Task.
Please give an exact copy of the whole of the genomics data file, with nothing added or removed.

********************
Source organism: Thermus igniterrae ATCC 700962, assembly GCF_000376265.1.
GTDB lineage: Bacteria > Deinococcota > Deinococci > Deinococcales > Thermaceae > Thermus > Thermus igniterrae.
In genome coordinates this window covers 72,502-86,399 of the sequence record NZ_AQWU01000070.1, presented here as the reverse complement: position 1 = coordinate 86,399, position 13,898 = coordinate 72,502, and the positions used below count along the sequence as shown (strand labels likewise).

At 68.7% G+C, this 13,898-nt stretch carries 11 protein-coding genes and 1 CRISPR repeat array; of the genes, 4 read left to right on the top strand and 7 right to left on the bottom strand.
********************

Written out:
Source organism: Thermus igniterrae ATCC 700962, assembly GCF_000376265.1.
GTDB lineage: Bacteria > Deinococcota > Deinococci > Deinococcales > Thermaceae > Thermus > Thermus igniterrae.
In genome coordinates this window covers 72,502-86,399 of the sequence record NZ_AQWU01000070.1, presented here as the reverse complement: position 1 = coordinate 86,399, position 13,898 = coordinate 72,502, and the positions used below count along the sequence as shown (strand labels likewise).

At 68.7% G+C, this 13,898-nt stretch carries 11 protein-coding genes and 1 CRISPR repeat array; of the genes, 4 read left to right on the top strand and 7 right to left on the bottom strand.